Srijon Chowdhury's paintings reference diverse histories, mythologies and mysticism. With elements of Renaissance religious painting and magic realism, these dream-like, surrealist compositions are at once unsettling and alluring. The rich colors and ambiguous motifs act on a subconscious level between knowledge and emotion, showing his concerns with the interplay between painting and architectural spaces. In crystallized intimate moments, Chowdhury studies ideas of faith, repetition, structures of knowledge and histories, and the construction of meaning. Originally from Bangladesh, his paintings – whose inclinations connect and merge expressions from his native country culture and symbolism with American Figuration - engage with literally and metaphorically dark, mysterious, surreal, fantastical and sexual themes. The symbolism in his work responds to the dystopian reality that defines today.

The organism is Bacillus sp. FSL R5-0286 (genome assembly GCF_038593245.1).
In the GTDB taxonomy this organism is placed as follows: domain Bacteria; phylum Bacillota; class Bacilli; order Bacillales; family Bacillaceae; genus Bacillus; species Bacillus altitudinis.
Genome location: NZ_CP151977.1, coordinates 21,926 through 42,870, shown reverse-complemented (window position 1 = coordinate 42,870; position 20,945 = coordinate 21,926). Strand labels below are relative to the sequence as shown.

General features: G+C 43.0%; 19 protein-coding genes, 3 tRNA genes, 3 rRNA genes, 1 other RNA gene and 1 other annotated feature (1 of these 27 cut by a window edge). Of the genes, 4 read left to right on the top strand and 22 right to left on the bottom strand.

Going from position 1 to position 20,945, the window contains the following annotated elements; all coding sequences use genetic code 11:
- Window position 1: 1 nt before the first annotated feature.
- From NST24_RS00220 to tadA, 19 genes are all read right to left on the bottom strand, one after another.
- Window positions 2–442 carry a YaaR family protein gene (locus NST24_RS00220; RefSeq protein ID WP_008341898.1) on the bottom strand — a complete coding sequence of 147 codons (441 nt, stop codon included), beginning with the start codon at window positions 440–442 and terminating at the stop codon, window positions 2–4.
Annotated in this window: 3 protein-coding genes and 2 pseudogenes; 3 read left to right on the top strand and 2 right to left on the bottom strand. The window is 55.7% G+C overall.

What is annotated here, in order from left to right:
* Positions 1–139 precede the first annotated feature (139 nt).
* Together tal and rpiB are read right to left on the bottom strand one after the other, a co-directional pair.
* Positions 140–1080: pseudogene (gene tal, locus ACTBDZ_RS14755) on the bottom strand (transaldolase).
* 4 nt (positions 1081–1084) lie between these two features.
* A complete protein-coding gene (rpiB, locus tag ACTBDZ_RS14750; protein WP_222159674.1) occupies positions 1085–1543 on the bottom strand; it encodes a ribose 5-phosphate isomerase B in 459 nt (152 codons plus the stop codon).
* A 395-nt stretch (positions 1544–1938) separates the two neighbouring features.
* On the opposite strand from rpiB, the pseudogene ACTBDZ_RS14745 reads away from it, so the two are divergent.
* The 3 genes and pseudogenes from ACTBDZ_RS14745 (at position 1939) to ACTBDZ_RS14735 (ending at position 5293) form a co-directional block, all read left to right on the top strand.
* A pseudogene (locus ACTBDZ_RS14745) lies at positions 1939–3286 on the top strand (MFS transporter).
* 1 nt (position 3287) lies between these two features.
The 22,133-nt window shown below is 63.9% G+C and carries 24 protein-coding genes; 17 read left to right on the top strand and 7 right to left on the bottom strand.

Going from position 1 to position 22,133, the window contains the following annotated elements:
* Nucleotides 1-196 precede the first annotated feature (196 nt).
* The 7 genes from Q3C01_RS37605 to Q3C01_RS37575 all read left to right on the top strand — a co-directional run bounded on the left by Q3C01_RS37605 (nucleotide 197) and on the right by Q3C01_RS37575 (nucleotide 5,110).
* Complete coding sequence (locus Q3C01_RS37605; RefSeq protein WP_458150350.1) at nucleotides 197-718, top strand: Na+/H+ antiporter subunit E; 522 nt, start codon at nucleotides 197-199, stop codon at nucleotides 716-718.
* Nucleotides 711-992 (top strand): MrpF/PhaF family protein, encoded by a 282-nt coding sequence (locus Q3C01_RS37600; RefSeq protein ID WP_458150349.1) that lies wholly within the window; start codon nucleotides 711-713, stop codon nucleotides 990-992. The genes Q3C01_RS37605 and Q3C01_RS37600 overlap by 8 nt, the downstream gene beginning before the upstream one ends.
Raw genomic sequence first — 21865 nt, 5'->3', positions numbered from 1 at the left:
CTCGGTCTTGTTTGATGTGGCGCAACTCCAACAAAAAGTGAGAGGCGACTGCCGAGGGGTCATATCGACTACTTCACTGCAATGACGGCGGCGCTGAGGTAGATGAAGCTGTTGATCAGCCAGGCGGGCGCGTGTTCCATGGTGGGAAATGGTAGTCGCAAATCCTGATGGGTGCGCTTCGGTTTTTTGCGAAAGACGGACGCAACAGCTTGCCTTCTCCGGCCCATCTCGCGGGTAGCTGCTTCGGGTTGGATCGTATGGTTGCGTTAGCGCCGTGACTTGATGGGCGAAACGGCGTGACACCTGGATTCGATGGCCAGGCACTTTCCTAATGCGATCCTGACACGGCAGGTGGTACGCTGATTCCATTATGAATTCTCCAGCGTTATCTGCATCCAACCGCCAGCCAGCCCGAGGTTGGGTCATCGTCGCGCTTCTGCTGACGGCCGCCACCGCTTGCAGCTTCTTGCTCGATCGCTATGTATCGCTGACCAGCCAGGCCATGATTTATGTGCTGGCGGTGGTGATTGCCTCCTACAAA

Zoe Williams' practice incorporates a range of mediums including moving image, installation, ceramics, drawing, event and performance based work. Her work employs recurrent symbolic visual language in order to implement a playful interchange between notions of eroticism, craft, gender roles, excess and hedonism. The glazed ceramic 'animal idol' sculptures that she has created here explore notions of fantasy, sublime embellishment and the grotesque; creating an interplay between the seductive and the abject through their simultaneously ecstatic and excessive forms. The elaborated and ostentatious display devices heighten the ceramics fantastical connotations, highlighting and challenging notions of taste and excess. The work expands upon Williams interest in the creation of objects and spaces which ‘perform’; ritualised spaces that implicate the subject in their sensorial dialogue.